If you’re building a new home, you expect everything to be in great condition. No previous owner has used the appliances, hammered nails into the walls, or damaged the flooring. You’re looking forward to living in a place that is yours. A home inspection on new construction may seem unnecessary, but don’t be tempted to skip this important assessment. Here are a few reasons why it’s smart to have a professional inspect your new house.
Home Inspection on New Construction May Reveal Defects
You may wonder what could be wrong with a brand new house. The following lists some of the common problems found when new construction is inspected.
- Foundation cracks
- Poorly framed homes
- Grading and drainage issues
- Heating and air conditioning ducts that don’t connect
- Malfunctioning thermostats
- Window leaks
- Missing or damage shingles
- Bent garage doors or tracks
- Electrical outlets incorrectly wired
- Open grounds
- Piping installed incorrectly
- Hot and cold faucets reversed
Home repairs can be expensive and inconvenient. Hire an inspector to discover problems so your builder can make the repairs before closing.
Mistakes Can Happen
Like any smart homebuyer, you did your homework and chose a reputable builder. The builder hired subcontractors to tackle many parts of the process, and those subcontractors also had their own crews of hired help. Mistakes can happen and because the building site is busy, problems may be overlooked.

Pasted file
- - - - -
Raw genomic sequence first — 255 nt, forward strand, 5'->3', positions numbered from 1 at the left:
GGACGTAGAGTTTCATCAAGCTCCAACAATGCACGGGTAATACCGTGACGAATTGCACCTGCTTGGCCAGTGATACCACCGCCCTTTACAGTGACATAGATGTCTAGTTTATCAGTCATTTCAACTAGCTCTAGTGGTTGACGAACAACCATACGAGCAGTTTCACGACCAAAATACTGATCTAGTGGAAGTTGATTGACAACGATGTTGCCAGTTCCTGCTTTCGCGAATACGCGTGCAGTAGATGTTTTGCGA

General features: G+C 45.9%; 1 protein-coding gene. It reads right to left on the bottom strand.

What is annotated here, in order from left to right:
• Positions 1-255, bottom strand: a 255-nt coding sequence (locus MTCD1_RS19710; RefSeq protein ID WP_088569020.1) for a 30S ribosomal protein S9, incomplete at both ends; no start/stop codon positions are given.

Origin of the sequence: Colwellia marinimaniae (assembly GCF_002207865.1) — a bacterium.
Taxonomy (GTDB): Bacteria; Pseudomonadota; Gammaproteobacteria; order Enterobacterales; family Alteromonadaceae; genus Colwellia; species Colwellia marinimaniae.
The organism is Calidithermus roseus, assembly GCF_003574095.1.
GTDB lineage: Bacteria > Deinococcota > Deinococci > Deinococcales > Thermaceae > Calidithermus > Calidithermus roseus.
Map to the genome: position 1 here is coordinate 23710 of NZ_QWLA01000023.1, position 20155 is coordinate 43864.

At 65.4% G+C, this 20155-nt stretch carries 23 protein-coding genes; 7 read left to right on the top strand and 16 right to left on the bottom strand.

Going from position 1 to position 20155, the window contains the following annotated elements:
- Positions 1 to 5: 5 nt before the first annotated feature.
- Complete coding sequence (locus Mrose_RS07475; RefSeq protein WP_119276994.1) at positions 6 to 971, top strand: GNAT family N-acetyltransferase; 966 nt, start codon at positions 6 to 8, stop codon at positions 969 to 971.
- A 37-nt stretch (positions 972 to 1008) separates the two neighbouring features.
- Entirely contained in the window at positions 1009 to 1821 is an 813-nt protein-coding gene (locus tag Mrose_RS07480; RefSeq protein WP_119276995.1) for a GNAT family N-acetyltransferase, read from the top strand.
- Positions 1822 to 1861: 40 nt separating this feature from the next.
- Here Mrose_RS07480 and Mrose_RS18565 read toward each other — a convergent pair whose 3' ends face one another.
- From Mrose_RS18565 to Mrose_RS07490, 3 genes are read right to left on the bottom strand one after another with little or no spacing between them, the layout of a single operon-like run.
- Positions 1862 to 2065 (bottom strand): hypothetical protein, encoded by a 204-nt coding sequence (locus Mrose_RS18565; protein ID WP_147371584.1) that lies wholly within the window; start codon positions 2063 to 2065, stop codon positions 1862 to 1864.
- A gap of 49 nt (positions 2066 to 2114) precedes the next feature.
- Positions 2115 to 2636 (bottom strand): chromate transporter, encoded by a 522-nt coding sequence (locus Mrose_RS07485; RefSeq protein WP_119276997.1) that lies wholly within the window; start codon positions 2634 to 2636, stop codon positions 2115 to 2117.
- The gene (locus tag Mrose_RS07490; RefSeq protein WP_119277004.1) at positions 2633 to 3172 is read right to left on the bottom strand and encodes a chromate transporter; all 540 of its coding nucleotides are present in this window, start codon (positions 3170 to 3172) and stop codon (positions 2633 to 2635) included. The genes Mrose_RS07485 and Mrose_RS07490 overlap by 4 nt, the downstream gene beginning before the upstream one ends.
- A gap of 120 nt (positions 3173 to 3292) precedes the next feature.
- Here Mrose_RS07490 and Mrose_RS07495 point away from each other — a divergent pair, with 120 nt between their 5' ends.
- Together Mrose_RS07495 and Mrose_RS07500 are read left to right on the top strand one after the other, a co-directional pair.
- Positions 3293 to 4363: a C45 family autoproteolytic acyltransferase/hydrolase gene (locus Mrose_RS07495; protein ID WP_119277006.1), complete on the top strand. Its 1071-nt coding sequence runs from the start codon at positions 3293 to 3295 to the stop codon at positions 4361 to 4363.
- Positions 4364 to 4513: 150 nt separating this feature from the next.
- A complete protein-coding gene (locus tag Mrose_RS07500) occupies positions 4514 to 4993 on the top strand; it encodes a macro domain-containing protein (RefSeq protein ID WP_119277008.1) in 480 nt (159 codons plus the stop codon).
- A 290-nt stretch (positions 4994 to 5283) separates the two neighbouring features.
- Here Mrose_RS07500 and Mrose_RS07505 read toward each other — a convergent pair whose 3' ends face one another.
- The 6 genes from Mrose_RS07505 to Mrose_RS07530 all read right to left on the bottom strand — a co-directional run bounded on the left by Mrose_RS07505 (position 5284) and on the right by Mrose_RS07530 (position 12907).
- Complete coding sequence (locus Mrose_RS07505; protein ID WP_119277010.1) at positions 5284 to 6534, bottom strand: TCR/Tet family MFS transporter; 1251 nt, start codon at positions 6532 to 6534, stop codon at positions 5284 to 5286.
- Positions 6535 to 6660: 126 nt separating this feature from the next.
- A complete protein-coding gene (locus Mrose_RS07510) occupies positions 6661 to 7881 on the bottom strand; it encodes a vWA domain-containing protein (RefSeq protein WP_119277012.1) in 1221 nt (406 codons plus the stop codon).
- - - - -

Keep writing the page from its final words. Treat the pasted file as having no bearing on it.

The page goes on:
Even a builder that does everything in their power to make certain each system was installed correctly can miss a mistake made by another contractor’s workers.
Phase Inspections are an Option on New Construction
If you’re building a new home, you might hire an inspector for phase inspections to ensure that the house is built correctly all the way through the construction process.
The first inspection usually happens before the foundation is poured. This is called a pre-pour inspection. It allows your inspector to make sure the grading and drainage were handled correctly. If any issues are found, these problems can be fixed before they pour the concrete.
The next inspection, to examine the wiring, plumbing, door frames, windows, etc., is called the pre-drywall inspection. Have the home inspected after the roof, framing, and windows are in, but before the workers install the drywall.
The last inspection is the full inspection of your entire home after the build has been completed and before your final walk-through with the builder.
Doesn’t the City Complete the Home Inspection on New Construction?
A city or county official will visit and inspect the home to verify that minimum building codes are met. They do not perform a thorough inspection. To know that your home was well-built, and not just to minimum municipal standards, hire a professional inspector.